In Southeast Asia, the Philippines has among the worst records in making things easy for businessmen and investors.
In the entire world, Singapore is second best, Malaysia 12th, Thailand 21st, and Vietnam 70th. They are our ASEAN neighbors. We are 95th. And we say wow.
Three areas improved
The Philippines improved in three areas: starting a business, dealing with construction permits and protecting minority investors.
A combination of legal and administrative reforms have made the historic improvements for the Philippines possible.
First is Duterte himself. He has fear and wow factor. Bureaucrats fear him because he could shame them—or even kill them. So the public is in awe. A no-bullshit President. There never was one before him.
Then, a law was passed to cut red tape in the entire government bureaucracy. A commission was formed to enforce the law. The commission’s establishment was delayed, of course,—by red tape.
When the Anti-Red Tape Authority (ARTA) was finally set up, nine months behind deadline, it still had to feel its way thru the labyrinth of bureaucracy.
At the administrative level, the most red tape- and corrupt-ridden government agencies finally got together (perhaps out of fear of the President) and thought of somehow, simplifying their cumbersome procedures. It is not only out of sense of duty that they got together. Duterte ordered an across-the-board cut in red tape— a procedure must take at most three days, in all government agencies.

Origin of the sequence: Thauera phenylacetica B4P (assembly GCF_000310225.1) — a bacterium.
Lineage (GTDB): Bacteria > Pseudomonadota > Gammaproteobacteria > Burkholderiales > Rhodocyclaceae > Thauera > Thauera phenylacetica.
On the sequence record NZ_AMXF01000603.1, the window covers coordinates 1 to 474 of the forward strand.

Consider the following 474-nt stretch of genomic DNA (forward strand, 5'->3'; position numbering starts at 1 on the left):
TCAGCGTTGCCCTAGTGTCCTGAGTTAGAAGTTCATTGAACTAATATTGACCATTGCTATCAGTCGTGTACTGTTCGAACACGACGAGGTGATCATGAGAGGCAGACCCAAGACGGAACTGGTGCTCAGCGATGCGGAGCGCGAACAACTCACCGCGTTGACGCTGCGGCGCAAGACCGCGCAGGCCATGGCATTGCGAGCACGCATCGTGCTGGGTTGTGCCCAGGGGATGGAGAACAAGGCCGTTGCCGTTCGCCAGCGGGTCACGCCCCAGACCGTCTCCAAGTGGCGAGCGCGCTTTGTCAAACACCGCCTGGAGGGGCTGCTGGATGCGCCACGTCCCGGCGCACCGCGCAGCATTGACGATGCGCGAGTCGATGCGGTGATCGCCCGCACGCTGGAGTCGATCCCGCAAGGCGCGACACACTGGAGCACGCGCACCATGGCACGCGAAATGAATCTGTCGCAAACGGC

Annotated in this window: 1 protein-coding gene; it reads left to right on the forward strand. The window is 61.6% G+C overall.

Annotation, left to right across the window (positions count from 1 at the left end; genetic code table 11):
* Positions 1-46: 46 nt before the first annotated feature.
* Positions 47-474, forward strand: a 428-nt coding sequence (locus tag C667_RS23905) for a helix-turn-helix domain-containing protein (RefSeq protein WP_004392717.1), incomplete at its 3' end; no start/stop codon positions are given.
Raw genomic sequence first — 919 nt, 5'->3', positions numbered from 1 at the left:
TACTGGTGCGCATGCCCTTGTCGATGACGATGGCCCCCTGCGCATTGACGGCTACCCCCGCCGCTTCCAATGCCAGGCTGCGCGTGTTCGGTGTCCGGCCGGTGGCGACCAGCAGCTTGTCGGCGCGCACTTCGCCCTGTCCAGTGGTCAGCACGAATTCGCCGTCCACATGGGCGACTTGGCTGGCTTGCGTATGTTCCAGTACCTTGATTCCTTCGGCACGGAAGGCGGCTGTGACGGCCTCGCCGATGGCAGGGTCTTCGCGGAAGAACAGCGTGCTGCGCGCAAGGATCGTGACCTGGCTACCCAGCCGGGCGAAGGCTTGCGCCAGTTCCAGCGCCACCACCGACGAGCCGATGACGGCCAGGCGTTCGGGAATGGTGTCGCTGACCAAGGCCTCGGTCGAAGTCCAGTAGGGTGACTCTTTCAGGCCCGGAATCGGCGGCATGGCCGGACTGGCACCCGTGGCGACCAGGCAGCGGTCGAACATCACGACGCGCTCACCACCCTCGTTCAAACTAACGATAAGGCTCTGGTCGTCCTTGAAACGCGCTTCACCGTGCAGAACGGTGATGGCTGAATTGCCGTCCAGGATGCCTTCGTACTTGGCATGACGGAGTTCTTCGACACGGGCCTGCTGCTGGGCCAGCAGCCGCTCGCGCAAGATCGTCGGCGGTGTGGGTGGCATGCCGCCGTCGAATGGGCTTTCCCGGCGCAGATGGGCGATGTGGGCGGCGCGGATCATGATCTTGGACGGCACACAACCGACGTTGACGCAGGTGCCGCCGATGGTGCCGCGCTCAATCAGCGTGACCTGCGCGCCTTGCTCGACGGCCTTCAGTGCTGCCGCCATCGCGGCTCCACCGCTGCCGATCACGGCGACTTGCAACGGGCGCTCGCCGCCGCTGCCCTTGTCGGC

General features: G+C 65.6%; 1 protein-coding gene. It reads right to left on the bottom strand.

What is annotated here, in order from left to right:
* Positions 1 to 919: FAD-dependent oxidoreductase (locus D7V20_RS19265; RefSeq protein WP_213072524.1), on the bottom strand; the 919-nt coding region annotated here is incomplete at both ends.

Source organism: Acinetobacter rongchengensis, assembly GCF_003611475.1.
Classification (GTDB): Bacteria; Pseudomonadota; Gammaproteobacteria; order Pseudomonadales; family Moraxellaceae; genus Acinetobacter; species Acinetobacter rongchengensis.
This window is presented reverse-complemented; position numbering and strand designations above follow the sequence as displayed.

Many of the agencies are headed by people who think they are lords to whom the public must pay homage before they are rendered public service. Other “public servants” are just plain sadists who think it is cool to make the public fry under the sun or to cool heels for endless hours.
Complying with that order was not easy. “It was like climbing Mount Everest,” grins Trade and Industry Secretary Ramon Lopez.
What are these agencies? Here they are:
• Starting a business – Securities and Exchange Commission (SEC), EC, Bureau of Internal Revenue, Pag-IBIG, PhilHealth, Social Security System, and various local government units (LGUs or the towns and cities). In the World Bank study, the sample LGU is Quezon City.
• Dealing with construction permits – LGU
• Getting electricity – MERALCO